Patton Oswalt is one of those comedians who is seemingly everywhere, yet everything he touches he does well. Whether it’s his liberally charged stand-up taking jabs at modern-day society, the Bush era, or Hollywood (his last recorded album, My Weakness is Strong , even got a Grammy nod), acting on hit TV shows like King of Queens, or voicing Remy the rat in Ratatouille, he’s shown that he’s more than capable of bringing the funny. In his first stand-alone book of essays, Zombie Spaceship Wasteland, he demonstrates that his storytelling abilities ably translate off the stage as well. Here, Oswalt talks about writing his book with Kirkus.
How’d the book come about?
It really wasn’t my decision. A lit agent in New York approached me, I was doing a lot of magazine writing, a lot of blogging, and he started to read it, and he said, “Let’s pitch a book around.” We went to a bunch of publishers, pitching a vague idea of a shadow autobiography done through humorous essays, and they all really liked that idea.
How did you narrow down the subjects you wanted to write about?
I just thought of things that happened to me that were interesting that shed a light on how limited my thinking was at that time, and how I changed going through that experience, things I wasn’t so sure about. Those are the times in life that are most significant in development and memory, so I looked for that.
Once I started writing it, the writing itself is what unlocks the code, so stuff starting coming to me as I was writing it, I put myself in that mindset. It was hard to start, then it all kind of flowed.
What did you find most challenging about writing a book?
Starting it…beginning it was hard. Once you get going it’s OK. The beginning was really rough.
How did you find this writing differed from previous experiences?
Every form of writing is completely different based on what you’re doing it for, I accept that going in and do not have any preconceived comparisons to anything else I’ve ever done… screenplays, TV shows, comics, it’s all radically different.
After this experience, do you think there is another book in you?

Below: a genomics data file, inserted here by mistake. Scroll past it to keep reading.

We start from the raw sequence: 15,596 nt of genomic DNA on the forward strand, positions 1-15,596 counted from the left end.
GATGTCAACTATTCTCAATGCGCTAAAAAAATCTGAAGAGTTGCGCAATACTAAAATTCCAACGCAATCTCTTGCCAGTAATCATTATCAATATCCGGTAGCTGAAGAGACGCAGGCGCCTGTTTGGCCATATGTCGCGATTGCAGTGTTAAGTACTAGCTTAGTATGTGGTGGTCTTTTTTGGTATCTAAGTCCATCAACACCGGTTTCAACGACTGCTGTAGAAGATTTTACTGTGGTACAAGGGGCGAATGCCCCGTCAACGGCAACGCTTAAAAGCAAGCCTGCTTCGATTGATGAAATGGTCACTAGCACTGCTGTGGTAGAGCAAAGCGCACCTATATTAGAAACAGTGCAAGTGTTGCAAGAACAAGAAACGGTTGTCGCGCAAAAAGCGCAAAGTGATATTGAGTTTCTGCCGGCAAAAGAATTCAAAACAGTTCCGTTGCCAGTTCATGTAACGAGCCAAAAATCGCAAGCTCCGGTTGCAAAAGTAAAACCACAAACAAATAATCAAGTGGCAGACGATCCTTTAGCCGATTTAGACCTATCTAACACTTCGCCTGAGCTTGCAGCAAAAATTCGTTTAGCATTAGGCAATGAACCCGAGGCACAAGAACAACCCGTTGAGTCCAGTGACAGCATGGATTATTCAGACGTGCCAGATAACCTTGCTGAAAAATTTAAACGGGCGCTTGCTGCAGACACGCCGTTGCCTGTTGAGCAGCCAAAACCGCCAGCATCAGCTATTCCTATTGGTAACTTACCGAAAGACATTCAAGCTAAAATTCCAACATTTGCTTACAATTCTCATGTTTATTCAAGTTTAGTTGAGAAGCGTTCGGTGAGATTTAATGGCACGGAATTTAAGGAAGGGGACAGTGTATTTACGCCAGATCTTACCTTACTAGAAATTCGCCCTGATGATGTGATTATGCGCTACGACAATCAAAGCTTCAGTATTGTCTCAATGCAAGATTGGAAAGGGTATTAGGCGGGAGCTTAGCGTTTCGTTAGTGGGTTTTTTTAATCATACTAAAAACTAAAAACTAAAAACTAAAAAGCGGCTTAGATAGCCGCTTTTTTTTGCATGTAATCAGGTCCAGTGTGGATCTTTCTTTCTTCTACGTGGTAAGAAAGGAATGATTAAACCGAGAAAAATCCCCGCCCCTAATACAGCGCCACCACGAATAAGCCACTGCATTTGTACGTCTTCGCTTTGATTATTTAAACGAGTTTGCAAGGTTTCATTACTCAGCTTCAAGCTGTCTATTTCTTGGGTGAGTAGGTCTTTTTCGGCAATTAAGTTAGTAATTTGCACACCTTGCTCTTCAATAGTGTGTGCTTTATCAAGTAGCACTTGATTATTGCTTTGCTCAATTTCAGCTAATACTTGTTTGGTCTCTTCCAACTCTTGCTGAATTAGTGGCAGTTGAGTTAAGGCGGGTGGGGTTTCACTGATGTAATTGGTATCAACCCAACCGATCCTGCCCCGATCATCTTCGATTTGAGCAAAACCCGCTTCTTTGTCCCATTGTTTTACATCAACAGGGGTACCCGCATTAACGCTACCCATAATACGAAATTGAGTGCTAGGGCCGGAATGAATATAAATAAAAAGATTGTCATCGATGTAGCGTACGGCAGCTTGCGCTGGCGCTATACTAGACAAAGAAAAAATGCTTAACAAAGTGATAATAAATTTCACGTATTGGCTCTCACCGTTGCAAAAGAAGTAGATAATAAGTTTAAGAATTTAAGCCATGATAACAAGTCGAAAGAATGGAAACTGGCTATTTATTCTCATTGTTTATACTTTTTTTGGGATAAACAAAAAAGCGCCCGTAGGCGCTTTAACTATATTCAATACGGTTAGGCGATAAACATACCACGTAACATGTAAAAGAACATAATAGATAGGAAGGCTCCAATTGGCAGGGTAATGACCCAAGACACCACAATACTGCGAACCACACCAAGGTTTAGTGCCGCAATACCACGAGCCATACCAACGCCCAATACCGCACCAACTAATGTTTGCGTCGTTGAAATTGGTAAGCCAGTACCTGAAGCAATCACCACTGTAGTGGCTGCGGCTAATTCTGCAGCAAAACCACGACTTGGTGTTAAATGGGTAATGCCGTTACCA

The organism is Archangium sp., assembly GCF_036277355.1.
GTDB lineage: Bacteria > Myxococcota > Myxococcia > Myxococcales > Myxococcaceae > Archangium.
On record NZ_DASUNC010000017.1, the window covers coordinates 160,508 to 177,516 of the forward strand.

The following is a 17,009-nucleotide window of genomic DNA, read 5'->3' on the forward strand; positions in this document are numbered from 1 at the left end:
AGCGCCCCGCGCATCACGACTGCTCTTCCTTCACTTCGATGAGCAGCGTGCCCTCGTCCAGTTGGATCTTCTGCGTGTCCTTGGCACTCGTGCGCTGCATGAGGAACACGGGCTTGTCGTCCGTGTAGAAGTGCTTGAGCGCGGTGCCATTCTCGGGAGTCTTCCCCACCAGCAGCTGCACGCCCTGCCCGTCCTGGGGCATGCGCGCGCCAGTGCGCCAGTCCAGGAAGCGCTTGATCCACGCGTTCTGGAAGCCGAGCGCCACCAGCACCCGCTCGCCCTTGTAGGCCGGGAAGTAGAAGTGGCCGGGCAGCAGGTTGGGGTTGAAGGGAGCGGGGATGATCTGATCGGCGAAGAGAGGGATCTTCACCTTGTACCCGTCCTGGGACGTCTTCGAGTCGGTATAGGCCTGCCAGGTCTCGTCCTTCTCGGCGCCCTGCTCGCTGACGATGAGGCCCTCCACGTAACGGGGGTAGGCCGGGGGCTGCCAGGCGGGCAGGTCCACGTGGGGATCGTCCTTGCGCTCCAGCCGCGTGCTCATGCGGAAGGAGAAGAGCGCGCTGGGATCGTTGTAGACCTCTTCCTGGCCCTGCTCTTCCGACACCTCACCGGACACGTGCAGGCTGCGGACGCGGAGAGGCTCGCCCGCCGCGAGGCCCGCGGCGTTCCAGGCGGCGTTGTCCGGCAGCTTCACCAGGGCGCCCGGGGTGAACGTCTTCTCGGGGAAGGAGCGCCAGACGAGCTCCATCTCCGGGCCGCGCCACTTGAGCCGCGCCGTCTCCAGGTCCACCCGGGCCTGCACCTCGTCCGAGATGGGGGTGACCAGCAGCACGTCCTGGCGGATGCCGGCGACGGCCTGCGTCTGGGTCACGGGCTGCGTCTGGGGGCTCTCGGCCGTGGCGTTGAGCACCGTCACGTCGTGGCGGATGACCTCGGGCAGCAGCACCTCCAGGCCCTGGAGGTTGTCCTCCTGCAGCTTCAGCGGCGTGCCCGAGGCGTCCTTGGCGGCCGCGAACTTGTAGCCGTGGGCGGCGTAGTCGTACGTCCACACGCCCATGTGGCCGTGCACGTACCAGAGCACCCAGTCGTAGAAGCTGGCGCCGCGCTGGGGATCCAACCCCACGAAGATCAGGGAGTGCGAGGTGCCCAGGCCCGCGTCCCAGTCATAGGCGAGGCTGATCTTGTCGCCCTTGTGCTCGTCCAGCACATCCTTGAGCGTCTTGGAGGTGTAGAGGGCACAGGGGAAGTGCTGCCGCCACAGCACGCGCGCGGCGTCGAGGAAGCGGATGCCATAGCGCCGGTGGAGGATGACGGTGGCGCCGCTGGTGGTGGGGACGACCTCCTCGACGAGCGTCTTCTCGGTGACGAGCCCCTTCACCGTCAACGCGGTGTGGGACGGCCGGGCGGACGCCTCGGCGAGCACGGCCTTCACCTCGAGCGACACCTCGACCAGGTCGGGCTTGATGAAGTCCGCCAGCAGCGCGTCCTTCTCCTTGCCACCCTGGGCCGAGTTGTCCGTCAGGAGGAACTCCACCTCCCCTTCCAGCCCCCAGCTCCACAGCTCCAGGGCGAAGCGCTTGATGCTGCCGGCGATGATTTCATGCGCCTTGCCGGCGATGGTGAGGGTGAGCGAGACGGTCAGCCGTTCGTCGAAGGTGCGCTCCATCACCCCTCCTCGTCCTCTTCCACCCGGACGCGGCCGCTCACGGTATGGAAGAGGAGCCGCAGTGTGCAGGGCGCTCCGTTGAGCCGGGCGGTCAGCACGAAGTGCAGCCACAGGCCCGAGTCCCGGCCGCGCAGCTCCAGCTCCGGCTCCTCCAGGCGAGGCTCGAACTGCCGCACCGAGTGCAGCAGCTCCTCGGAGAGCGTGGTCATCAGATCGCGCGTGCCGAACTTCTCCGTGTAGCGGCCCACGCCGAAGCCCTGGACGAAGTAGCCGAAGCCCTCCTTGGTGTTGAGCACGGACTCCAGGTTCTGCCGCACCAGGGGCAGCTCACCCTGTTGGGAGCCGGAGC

Yeah, I ended up having a lot of fun doing this…I would totally do that. I hope they’ll let me. I hope someone wants me to.
Patton picks his top 10 graphic novels/comics:
Ice Haven by Dan Clowes: "I know everyone likes Ghost World and, recently, Wilson, but this Winesburg, Ohio-style collection of vignettes of life in a small town holds more casual moments of quiet truth than a dozen Ozu films."
Elektra: Assassin by Frank Miller and Bill Sienkienwicz: "Writer Frank Miller and artist Bill Sienkienwicz — together like two juice wagons colliding."
Absolute League of Extraordinary Gentlemen Vol. I and II: "Gorgeously illustrated and packed with all sorts of clever extras — the 70mm way to experience Alan Moore’s Victorian superhero romp."
Safe Area Gorazde by Joe Sacco: "The Bosnian conflict in all of its multi-angled tragedy. A tough slog, but well worth it."
Berlin by Jason Lutes: "Still ongoing, but the first two volumes should be required reading, along with Spiegelman’s Maus."
Absolute Sandman Vol. I: "Contains the run 'Season of Mists' from the acclaimed Neil Gaiman comic, plus my favorite single issue, 'Collectors'."
Jimmy Corrigan by Chris Ware: "Sublime."
Misery Loves Comedy: "All four issues of Ivan Brunetti’s Schizo, plus horrifying bonus material, in one of the most soberly bound, sickest collections in existence."
Black Hole by Charles Burns: "This is how I remember high school."
Absolute Kingdom Come by Mark Waid: "Gorgeous art and a touching, unsettling story. Cinematic!"
Patton's on tour. Check out the dates below to see if he's hitting your town:
Jan. 4: City Arts & Lectures/Herbst Theater, San Francisco
Jan. 6: Borders/Wall St., New York
Jan. 8: WORD Bookstore, Brooklyn, N.Y.
Jan. 15: BookPeople, Austin, Texas
Jan. 22: Brookline Booksmith @ Coolidge Corner Theater, Boston
For more dates, go to pattonoswalt.com.
Zombie Spaceship Wasteland
Scribner / Jan. 4, 2011 / 9781439149089 / $24.95
Photo by Ryan Russell